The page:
Jenn Grace is the founder of Publish Your Purpose Press. She and her independent publishing team serve authors that are looking to make a difference in the world. They are CEOs, entrepreneurs, and others that have an important message to share. Publish Your Purpose Press helps these authors amplify that message by independently publishing their books.

Jenn and her PYP team (of which I was happy to be a part this year) help people find a way to integrate their book, and their message into their business model. It’s always interesting to figure out how to help get an author’s message out using the book as part of what they do as their career or calling.

In this Behind the Seens conversation, you will learn all about the types of writers and authors that are suited to the independent publishing model and how Jenn and her team are strategic and supportive throughout the entire process.


What does a budding author need to know or bring to you to begin the project? What is the catalyst? Is it the same every time or are there variations?

There are usually 2 camps or types of authors that come to us. One is a person who is already a speaker or consultant. They have been doing their work and are often asked about their book, or if they are going to write a book. They don’t see themselves as writers, but they realize that getting a book written and out to the world will increase the number of people they can serve and impact.

That person may not be a writer, but they still have amazing content and information that can truly be transformational – they just do it other ways. They are often speakers and are already an expert in their field. They have content that they’ve created and developed as part of their work.

We’ve seen that once you have a book, it really takes the business to the next level no matter what type of business you are in. We see speakers raise their fees once they have a book, or someone who has never been paid to speak can now get a nice fee for speaking.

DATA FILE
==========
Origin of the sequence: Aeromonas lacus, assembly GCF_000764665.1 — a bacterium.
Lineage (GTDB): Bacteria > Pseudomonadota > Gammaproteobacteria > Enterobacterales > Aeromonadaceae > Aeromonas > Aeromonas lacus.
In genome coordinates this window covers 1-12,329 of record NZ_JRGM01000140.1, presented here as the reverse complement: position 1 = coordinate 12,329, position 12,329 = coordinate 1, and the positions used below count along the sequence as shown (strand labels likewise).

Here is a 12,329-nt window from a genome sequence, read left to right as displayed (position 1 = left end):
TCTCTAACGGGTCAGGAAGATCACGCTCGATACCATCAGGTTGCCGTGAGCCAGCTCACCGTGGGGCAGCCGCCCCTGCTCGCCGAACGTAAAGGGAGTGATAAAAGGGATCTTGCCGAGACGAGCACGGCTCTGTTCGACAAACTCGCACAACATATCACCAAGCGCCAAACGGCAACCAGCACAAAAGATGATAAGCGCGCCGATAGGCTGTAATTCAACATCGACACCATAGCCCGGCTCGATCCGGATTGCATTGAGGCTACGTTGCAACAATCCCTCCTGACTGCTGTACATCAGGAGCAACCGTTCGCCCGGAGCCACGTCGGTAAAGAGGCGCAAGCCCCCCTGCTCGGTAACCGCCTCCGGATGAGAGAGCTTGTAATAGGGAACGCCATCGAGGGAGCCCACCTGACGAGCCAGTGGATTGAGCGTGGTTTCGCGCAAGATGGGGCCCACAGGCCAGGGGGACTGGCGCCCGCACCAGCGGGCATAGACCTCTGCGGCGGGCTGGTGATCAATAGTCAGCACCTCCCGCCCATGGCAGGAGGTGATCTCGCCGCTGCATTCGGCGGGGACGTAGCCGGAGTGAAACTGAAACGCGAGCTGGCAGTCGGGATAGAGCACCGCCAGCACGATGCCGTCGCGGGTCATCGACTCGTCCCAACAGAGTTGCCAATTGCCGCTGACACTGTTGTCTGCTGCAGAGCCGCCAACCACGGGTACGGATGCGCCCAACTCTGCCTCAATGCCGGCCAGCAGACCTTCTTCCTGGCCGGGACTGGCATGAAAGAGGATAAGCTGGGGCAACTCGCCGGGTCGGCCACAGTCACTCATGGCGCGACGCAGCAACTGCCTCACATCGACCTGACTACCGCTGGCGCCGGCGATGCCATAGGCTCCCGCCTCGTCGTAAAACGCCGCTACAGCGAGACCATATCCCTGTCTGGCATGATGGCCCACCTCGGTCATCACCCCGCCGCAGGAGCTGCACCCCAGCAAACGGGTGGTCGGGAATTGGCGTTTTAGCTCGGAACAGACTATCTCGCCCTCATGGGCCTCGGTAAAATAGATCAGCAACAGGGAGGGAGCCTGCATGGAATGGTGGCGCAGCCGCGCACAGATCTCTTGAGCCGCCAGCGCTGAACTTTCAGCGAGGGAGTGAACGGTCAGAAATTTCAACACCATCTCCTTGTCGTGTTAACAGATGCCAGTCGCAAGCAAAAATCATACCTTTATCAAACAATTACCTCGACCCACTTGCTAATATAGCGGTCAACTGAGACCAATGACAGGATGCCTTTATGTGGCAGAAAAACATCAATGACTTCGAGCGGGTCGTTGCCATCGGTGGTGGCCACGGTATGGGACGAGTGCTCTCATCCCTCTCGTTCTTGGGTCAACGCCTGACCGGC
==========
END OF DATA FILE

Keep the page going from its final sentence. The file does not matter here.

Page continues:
Share with us the profile of the other type of author. What do they look like? Can you give us an example of that? I feel like it’s not as common or harder to see.

Someone who is looking to write a book in a new space to change their path. They might be working in a field that no longer fits them. They know that by being a published author they can break into a new field and be recognized as an expert much more quickly.

For example one of our authors does trainings for automotive companies. She travels 40 weeks a year, training at dealerships and she’s great at it. She loves it but it’s not what she’s most passionate about.

She wrote a book in the law of attraction genre and we are helping her transition out of this very corporate training type of job into something else. Her new focus is more about healing and it’s very different and she’s not known in that area.

She knows that having the book means she can share her story and articulate her thoughts and expertise to help her gain credibility faster in her new field.

If we fast forward through the writing and editing of the book, what are the mindsets around marketing the book? There is no one size fits everyone, so what are the directions you give for marketing?